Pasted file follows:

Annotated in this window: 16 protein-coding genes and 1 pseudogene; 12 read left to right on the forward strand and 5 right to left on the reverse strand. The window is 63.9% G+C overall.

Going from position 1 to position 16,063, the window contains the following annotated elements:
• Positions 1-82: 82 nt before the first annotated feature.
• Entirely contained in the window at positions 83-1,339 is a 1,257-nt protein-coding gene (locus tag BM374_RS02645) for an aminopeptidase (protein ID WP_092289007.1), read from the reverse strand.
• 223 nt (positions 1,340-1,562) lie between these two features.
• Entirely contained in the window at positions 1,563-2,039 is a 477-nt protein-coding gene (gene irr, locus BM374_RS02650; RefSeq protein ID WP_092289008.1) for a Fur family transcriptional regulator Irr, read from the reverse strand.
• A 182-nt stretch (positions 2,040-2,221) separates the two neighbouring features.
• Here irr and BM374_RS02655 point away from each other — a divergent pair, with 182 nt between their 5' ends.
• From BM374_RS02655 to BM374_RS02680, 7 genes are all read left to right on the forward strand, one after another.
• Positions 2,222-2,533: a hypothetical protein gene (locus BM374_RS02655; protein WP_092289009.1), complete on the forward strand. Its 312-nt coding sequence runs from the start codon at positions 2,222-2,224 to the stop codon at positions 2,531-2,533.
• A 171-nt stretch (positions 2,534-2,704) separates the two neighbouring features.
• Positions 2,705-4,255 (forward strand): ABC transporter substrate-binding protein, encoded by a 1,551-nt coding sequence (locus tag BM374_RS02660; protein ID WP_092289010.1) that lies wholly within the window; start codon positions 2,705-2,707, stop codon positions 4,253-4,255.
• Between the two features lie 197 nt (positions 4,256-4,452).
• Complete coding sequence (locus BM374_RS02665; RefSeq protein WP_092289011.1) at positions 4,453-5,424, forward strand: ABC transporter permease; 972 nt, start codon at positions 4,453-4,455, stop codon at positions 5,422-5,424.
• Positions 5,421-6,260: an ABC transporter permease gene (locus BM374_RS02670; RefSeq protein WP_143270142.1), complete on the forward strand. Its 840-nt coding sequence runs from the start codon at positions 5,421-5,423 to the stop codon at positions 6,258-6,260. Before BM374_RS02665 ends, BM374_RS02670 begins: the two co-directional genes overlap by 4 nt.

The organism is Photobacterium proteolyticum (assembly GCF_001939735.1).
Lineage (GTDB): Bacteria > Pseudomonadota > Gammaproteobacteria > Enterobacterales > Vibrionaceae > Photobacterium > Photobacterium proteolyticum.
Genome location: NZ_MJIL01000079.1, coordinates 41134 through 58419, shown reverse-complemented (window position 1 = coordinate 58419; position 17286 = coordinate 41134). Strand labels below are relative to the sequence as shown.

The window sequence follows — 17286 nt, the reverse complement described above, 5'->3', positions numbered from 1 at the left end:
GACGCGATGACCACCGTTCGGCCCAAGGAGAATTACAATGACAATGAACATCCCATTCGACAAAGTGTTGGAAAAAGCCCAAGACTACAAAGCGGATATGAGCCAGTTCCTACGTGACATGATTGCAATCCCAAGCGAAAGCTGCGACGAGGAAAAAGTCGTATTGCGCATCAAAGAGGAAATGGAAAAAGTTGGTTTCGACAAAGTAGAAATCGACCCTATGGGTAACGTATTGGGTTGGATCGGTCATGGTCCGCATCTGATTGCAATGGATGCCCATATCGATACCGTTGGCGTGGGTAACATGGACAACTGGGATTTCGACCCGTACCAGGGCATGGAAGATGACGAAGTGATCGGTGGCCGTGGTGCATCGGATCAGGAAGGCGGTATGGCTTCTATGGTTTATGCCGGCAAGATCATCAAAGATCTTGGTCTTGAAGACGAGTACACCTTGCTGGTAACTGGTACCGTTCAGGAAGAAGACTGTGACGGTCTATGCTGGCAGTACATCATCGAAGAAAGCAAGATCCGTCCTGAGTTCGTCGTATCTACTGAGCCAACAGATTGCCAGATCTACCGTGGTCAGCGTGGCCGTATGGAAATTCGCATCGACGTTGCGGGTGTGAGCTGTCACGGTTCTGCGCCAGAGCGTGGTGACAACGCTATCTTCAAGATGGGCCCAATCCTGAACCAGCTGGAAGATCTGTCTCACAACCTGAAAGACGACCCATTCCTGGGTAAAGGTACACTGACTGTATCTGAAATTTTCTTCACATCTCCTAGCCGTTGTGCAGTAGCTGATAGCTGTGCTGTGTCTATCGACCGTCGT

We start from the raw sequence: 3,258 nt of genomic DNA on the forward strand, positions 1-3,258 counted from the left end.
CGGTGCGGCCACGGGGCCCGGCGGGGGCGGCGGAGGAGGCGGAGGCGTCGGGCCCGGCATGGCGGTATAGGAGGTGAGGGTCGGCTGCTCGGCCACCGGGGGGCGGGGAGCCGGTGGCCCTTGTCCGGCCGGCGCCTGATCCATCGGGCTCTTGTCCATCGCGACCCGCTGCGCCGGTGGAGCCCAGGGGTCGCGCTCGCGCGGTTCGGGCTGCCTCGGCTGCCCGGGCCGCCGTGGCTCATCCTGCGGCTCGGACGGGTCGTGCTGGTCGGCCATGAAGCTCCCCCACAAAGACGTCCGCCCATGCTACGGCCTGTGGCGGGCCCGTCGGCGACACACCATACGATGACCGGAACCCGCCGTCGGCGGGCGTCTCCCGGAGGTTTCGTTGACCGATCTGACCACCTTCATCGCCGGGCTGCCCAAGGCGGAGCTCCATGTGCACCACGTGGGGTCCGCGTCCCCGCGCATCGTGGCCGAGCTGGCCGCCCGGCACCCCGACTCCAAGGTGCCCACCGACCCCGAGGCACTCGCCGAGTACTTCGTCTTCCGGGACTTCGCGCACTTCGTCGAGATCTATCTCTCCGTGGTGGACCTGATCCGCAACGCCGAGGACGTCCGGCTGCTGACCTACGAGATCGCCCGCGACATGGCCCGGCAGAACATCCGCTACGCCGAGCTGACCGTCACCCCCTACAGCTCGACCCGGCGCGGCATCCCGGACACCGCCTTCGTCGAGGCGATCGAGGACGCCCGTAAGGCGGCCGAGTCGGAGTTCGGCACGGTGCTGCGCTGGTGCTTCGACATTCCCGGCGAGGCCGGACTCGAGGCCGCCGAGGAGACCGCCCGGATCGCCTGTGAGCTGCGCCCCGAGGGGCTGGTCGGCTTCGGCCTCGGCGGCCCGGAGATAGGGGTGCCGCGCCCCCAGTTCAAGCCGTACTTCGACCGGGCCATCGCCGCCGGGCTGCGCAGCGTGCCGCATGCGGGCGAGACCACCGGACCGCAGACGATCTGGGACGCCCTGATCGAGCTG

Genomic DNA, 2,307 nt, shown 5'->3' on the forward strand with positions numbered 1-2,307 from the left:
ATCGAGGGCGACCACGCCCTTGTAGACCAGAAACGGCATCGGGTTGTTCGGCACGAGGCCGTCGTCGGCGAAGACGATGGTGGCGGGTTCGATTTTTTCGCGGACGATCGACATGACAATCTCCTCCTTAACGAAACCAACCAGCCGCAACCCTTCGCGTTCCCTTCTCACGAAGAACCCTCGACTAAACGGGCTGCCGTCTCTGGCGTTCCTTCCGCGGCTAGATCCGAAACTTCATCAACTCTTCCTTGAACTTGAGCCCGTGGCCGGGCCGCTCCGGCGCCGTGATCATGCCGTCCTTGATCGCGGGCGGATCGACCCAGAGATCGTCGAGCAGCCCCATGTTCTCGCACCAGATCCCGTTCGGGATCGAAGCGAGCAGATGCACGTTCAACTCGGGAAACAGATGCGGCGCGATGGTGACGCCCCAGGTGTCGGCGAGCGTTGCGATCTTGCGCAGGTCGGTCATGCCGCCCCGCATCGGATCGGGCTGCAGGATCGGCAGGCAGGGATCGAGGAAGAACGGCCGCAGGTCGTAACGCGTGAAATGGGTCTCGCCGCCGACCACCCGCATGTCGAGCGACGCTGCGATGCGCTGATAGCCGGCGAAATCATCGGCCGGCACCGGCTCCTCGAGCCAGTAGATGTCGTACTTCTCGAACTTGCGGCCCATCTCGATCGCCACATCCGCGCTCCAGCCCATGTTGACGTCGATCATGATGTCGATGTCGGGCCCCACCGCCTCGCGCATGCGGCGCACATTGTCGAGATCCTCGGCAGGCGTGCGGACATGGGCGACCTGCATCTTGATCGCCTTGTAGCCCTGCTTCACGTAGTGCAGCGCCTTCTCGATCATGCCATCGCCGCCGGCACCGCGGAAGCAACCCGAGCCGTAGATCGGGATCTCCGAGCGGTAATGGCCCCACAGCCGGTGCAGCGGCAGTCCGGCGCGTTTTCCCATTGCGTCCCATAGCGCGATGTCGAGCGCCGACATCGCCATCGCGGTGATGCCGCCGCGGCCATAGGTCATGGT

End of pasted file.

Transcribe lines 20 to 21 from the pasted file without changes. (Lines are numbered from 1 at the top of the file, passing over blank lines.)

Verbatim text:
GACGCGATGACCACCGTTCGGCCCAAGGAGAATTACAATGACAATGAACATCCCATTCGACAAAGTGTTGGAAAAAGCCCAAGACTACAAAGCGGATATGAGCCAGTTCCTACGTGACATGATTGCAATCCCAAGCGAAAGCTGCGACGAGGAAAAAGTCGTATTGCGCATCAAAGAGGAAATGGAAAAAGTTGGTTTCGACAAAGTAGAAATCGACCCTATGGGTAACGTATTGGGTTGGATCGGTCATGGTCCGCATCTGATTGCAATGGATGCCCATATCGATACCGTTGGCGTGGGTAACATGGACAACTGGGATTTCGACCCGTACCAGGGCATGGAAGATGACGAAGTGATCGGTGGCCGTGGTGCATCGGATCAGGAAGGCGGTATGGCTTCTATGGTTTATGCCGGCAAGATCATCAAAGATCTTGGTCTTGAAGACGAGTACACCTTGCTGGTAACTGGTACCGTTCAGGAAGAAGACTGTGACGGTCTATGCTGGCAGTACATCATCGAAGAAAGCAAGATCCGTCCTGAGTTCGTCGTATCTACTGAGCCAACAGATTGCCAGATCTACCGTGGTCAGCGTGGCCGTATGGAAATTCGCATCGACGTTGCGGGTGTGAGCTGTCACGGTTCTGCGCCAGAGCGTGGTGACAACGCTATCTTCAAGATGGGCCCAATCCTGAACCAGCTGGAAGATCTGTCTCACAACCTGAAAGACGACCCATTCCTGGGTAAAGGTACACTGACTGTATCTGAAATTTTCTTCACATCTCCTAGCCGTTGTGCAGTAGCTGATAGCTGTGCTGTGTCTATCGACCGTCGT

We start from the raw sequence: 3,258 nt of genomic DNA on the forward strand, positions 1-3,258 counted from the left end.